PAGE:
Former Regulatory Commissioners Weigh In on Rooftop Solar

By Shawntaye Hopkins, CSG Communications Associate
During a recent CSG eCademy webcast, “Pricing Rooftop Solar: Sustainability, Fairness & Promoting Productivity,” two former regulatory commissioners discussed the process used to set utility rates and how to ensure cost fairness and affordability while enabling the growth of distributed generation.
The presenters—Gary Pierce, former chairman of the Arizona Corporation Commission, and Ashley Brown, executive director of the Harvard Electricity Policy Group and former commissioner of the Public Utilities Commission of Ohio—said that although solar-generating customers get credit for excess energy produced on their rooftops, energy from the grid must remain available to solar customers even if they don’t need it. This can result in unfair consequences as non-solar customers continue to pay demand costs.  
Public utility commissions set the price of electricity through rate design, or ratemaking, Pierce said.
“When it begins, it is really no different than a family sitting down and setting their own household budget,” he said. “Families must have certain items that are necessities, should have some items that are generally needed and would like to have a few items that are purely unnecessary.”
A basic rate is established that takes into account demand for power and operating expenses. However, customers rarely pay the basic rate because the rate increases after special interests become part of the equation, Pierce said. He described a “wedge and sledge” process in which special interests, the wedges, can drive up prices with a jackhammer or sledge, depending on influence.
“All of these wedges, if allowed to go into effect, will raise rates on customers,” he said. “Some will raise rates on all customers while others increase rates on a portion of customers of the utility while reducing rates for others.”
Net metering, the main billing mechanism used to credit owners of solar energy systems, is a wedge that allows solar rooftop customers to get credit for unneeded electricity sold back to the utility at the retail rate. It is imperative that utilities have fair net metering rates, Pierce said.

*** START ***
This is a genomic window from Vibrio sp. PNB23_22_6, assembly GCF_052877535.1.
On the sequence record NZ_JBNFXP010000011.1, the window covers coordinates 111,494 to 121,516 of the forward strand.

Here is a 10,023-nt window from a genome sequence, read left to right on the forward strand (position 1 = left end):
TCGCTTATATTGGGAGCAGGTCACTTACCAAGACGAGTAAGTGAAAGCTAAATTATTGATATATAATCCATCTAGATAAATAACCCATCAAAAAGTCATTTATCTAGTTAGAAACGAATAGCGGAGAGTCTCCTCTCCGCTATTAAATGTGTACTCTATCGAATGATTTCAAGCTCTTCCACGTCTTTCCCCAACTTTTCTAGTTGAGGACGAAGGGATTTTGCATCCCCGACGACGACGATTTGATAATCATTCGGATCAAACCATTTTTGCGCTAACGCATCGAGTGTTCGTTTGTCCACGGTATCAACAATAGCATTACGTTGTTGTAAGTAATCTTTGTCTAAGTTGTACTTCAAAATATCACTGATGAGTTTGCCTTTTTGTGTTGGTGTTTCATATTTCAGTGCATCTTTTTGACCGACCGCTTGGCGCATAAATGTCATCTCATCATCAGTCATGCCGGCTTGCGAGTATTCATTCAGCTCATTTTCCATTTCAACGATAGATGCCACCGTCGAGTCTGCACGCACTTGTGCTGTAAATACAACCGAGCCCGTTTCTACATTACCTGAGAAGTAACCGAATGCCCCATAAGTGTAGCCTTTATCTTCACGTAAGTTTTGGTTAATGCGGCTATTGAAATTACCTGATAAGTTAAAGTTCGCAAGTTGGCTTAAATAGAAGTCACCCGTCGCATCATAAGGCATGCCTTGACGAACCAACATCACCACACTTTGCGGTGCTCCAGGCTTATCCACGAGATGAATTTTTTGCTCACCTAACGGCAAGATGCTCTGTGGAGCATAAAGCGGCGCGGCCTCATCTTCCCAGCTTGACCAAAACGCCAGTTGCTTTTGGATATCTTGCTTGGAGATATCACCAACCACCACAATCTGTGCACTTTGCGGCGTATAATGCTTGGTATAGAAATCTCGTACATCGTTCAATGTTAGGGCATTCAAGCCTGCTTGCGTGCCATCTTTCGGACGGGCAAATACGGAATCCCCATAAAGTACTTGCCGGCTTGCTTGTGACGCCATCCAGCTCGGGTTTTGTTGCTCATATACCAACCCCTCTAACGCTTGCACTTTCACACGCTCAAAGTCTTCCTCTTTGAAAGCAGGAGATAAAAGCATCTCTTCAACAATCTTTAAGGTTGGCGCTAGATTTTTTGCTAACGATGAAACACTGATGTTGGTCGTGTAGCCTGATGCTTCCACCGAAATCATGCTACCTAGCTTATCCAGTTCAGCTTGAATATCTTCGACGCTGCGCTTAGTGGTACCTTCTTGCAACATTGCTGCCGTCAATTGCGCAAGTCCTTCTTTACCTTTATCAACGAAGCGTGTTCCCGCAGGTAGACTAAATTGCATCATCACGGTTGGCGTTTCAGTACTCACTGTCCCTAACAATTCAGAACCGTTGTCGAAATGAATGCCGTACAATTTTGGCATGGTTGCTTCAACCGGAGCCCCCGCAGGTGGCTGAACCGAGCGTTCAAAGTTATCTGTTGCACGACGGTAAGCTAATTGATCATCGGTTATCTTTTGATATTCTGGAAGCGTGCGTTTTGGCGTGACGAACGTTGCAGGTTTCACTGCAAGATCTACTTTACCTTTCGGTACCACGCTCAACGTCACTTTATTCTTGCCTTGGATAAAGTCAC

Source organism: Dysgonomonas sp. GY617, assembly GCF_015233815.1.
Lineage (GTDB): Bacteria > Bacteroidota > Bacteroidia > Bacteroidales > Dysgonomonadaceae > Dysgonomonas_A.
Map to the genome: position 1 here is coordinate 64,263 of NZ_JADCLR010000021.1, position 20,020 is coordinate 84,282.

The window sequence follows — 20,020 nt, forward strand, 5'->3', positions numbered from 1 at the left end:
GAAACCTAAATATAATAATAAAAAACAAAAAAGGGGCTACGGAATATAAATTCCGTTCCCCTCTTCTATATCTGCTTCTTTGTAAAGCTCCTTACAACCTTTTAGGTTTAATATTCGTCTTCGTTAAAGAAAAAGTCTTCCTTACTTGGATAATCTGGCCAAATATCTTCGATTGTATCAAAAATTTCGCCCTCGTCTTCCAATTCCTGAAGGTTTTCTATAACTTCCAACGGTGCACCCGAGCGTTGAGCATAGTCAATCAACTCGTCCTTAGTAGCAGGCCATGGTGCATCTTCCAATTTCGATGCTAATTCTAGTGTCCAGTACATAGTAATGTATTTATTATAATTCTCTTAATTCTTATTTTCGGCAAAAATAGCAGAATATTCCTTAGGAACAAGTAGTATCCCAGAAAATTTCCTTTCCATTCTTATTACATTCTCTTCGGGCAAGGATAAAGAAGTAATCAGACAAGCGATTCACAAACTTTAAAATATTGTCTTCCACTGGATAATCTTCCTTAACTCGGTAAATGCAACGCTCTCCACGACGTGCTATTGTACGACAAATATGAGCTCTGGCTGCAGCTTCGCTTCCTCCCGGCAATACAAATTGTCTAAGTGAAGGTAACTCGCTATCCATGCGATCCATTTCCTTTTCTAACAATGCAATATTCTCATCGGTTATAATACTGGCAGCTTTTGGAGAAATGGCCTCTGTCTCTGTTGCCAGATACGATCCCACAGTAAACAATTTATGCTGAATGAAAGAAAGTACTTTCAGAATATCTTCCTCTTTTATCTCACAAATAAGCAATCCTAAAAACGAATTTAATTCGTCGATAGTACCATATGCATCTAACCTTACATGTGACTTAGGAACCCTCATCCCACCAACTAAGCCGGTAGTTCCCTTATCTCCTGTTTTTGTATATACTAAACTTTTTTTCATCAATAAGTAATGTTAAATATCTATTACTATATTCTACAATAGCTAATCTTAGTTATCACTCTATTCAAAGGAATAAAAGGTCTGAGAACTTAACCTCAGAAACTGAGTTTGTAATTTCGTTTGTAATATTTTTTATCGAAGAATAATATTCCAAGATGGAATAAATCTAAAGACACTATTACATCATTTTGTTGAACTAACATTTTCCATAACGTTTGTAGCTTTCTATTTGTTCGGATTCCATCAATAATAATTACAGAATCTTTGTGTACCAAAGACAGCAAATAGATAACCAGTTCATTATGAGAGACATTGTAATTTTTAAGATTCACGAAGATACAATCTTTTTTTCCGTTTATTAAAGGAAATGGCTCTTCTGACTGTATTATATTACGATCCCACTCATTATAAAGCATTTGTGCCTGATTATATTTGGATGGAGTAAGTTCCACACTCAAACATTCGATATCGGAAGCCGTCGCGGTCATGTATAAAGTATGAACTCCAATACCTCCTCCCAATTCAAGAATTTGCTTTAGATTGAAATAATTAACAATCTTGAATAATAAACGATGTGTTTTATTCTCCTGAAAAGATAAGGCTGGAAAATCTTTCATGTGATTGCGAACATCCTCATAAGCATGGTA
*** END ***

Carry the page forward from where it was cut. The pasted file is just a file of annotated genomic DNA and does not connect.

Brown, however, said net metering is the “product of a bygone era” when meters could only do three things: stand still, move forward and move backward.
“It couldn’t measure in real time,” he said. “This is critical because if you look at the price of energy and electricity, the fluctuation on any given day is enormous. At times, at peak demand, the price is substantially higher than times of slack demand. But with net metering you’re paying a flat rate for generation.”
Solar peaks in generation around noon and lasts until 2 or 3 p.m., he said. By 4 or 5 p.m., when demand is usually higher, solar isn’t producing much energy at all, Brown said.
Still, the utility has to have all the energy that could be needed by the entire population “24/7 no matter what the solar guy is doing,” he said. Rooftop solar customers can’t determine when the sun will shine and therefore can’t determine when they will incur demand costs.
“The only time they pay all the fixed costs attributable to them is when they’re importing from the system,” Brown said. “So somebody has to cover those fixed costs because they don’t vary with whether the solar customer is buying energy or not.”
Those fixed costs are passed on to the non-solar customers, Brown said.
As regulatory commissions and state legislatures debate the future of rooftop solar, many factors should be considered, including lower costs to install rooftop solar and the availability of smart meters that can measure consumption in real time, he said.
“So one would expect, with all those factors, you would change the pricing arrangement, and that’s what the fight’s about,” Brown said.

 

 

 

 

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